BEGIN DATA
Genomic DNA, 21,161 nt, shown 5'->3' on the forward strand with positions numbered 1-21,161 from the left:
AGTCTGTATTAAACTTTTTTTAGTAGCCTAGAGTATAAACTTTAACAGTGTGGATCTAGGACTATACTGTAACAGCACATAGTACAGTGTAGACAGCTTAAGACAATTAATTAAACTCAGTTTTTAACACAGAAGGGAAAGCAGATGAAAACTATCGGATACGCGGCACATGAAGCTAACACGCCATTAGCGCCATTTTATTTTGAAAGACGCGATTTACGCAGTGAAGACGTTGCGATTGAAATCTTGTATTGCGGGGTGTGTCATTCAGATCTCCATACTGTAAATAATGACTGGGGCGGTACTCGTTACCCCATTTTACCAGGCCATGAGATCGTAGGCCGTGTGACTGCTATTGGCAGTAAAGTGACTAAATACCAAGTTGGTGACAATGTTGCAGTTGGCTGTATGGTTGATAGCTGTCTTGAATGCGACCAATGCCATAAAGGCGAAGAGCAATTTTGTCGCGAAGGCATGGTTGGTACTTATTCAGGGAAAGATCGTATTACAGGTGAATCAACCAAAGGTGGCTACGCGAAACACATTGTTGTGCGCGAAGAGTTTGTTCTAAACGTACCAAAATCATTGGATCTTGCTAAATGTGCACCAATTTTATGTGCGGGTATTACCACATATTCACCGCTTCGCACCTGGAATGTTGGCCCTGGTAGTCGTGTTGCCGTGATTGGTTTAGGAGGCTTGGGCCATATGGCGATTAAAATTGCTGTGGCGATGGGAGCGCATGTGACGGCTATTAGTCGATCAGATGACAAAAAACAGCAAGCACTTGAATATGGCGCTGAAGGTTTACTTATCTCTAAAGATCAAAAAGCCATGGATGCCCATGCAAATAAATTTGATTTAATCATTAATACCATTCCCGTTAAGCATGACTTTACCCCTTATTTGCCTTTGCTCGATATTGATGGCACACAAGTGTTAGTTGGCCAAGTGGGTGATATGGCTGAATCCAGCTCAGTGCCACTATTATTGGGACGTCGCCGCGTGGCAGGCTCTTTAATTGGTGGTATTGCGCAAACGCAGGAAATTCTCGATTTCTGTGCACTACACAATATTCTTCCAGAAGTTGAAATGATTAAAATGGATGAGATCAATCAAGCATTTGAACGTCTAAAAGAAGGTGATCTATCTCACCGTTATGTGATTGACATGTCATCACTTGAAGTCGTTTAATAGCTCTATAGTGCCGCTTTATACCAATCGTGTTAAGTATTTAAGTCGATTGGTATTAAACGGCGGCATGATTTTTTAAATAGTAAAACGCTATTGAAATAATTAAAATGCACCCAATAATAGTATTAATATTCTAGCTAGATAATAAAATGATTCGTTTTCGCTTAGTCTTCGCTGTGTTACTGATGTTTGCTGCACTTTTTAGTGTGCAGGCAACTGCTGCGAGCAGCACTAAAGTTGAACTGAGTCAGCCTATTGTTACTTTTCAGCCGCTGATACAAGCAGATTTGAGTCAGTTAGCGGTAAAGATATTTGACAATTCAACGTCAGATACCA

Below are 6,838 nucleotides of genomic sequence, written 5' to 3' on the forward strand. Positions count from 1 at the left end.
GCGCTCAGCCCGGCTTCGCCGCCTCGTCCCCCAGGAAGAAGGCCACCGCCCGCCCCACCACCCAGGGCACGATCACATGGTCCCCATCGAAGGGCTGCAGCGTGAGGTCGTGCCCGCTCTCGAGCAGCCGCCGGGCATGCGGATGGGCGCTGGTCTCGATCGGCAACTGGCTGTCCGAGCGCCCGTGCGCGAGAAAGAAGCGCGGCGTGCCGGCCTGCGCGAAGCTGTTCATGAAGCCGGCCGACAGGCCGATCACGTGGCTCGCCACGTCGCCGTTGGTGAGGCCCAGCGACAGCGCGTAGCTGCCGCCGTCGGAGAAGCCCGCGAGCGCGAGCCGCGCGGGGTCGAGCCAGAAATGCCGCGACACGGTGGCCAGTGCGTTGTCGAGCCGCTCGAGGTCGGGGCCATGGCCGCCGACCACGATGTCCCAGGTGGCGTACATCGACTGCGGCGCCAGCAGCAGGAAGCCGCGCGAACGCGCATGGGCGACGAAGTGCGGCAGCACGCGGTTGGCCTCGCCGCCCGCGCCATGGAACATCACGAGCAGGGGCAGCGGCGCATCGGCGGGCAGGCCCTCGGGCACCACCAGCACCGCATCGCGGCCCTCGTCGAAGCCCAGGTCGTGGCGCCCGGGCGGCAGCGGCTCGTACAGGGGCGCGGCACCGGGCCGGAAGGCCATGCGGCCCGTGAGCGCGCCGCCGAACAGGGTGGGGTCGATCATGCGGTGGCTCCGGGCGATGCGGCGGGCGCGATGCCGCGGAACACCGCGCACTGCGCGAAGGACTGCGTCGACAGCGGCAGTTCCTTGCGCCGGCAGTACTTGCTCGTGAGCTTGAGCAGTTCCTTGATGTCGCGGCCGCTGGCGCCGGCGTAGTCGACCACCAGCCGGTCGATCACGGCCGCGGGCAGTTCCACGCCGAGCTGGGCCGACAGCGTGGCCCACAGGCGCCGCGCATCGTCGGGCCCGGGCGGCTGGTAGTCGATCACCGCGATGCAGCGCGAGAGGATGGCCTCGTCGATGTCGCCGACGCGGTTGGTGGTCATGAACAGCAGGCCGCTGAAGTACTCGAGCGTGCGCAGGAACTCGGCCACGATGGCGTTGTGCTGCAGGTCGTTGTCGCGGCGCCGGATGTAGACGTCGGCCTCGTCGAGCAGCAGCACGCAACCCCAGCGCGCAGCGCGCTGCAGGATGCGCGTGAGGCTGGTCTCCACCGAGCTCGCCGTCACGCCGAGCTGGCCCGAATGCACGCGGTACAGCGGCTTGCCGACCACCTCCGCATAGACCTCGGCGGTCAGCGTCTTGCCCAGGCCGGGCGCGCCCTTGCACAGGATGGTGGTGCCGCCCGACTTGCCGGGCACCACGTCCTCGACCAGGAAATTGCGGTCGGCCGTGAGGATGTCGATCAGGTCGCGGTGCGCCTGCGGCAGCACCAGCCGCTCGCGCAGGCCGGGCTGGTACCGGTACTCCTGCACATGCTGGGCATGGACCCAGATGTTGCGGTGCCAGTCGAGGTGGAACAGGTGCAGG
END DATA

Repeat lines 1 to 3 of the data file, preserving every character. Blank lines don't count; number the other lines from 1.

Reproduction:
Genomic DNA, 21,161 nt, shown 5'->3' on the forward strand with positions numbered 1-21,161 from the left:
AGTCTGTATTAAACTTTTTTTAGTAGCCTAGAGTATAAACTTTAACAGTGTGGATCTAGGACTATACTGTAACAGCACATAGTACAGTGTAGACAGCTTAAGACAATTAATTAAACTCAGTTTTTAACACAGAAGGGAAAGCAGATGAAAACTATCGGATACGCGGCACATGAAGCTAACACGCCATTAGCGCCATTTTATTTTGAAAGACGCGATTTACGCAGTGAAGACGTTGCGATTGAAATCTTGTATTGCGGGGTGTGTCATTCAGATCTCCATACTGTAAATAATGACTGGGGCGGTACTCGTTACCCCATTTTACCAGGCCATGAGATCGTAGGCCGTGTGACTGCTATTGGCAGTAAAGTGACTAAATACCAAGTTGGTGACAATGTTGCAGTTGGCTGTATGGTTGATAGCTGTCTTGAATGCGACCAATGCCATAAAGGCGAAGAGCAATTTTGTCGCGAAGGCATGGTTGGTACTTATTCAGGGAAAGATCGTATTACAGGTGAATCAACCAAAGGTGGCTACGCGAAACACATTGTTGTGCGCGAAGAGTTTGTTCTAAACGTACCAAAATCATTGGATCTTGCTAAATGTGCACCAATTTTATGTGCGGGTATTACCACATATTCACCGCTTCGCACCTGGAATGTTGGCCCTGGTAGTCGTGTTGCCGTGATTGGTTTAGGAGGCTTGGGCCATATGGCGATTAAAATTGCTGTGGCGATGGGAGCGCATGTGACGGCTATTAGTCGATCAGATGACAAAAAACAGCAAGCACTTGAATATGGCGCTGAAGGTTTACTTATCTCTAAAGATCAAAAAGCCATGGATGCCCATGCAAATAAATTTGATTTAATCATTAATACCATTCCCGTTAAGCATGACTTTACCCCTTATTTGCCTTTGCTCGATATTGATGGCACACAAGTGTTAGTTGGCCAAGTGGGTGATATGGCTGAATCCAGCTCAGTGCCACTATTATTGGGACGTCGCCGCGTGGCAGGCTCTTTAATTGGTGGTATTGCGCAAACGCAGGAAATTCTCGATTTCTGTGCACTACACAATATTCTTCCAGAAGTTGAAATGATTAAAATGGATGAGATCAATCAAGCATTTGAACGTCTAAAAGAAGGTGATCTATCTCACCGTTATGTGATTGACATGTCATCACTTGAAGTCGTTTAATAGCTCTATAGTGCCGCTTTATACCAATCGTGTTAAGTATTTAAGTCGATTGGTATTAAACGGCGGCATGATTTTTTAAATAGTAAAACGCTATTGAAATAATTAAAATGCACCCAATAATAGTATTAATATTCTAGCTAGATAATAAAATGATTCGTTTTCGCTTAGTCTTCGCTGTGTTACTGATGTTTGCTGCACTTTTTAGTGTGCAGGCAACTGCTGCGAGCAGCACTAAAGTTGAACTGAGTCAGCCTATTGTTACTTTTCAGCCGCTGATACAAGCAGATTTGAGTCAGTTAGCGGTAAAGATATTTGACAATTCAACGTCAGATACCA

Below are 6,838 nucleotides of genomic sequence, written 5' to 3' on the forward strand. Positions count from 1 at the left end.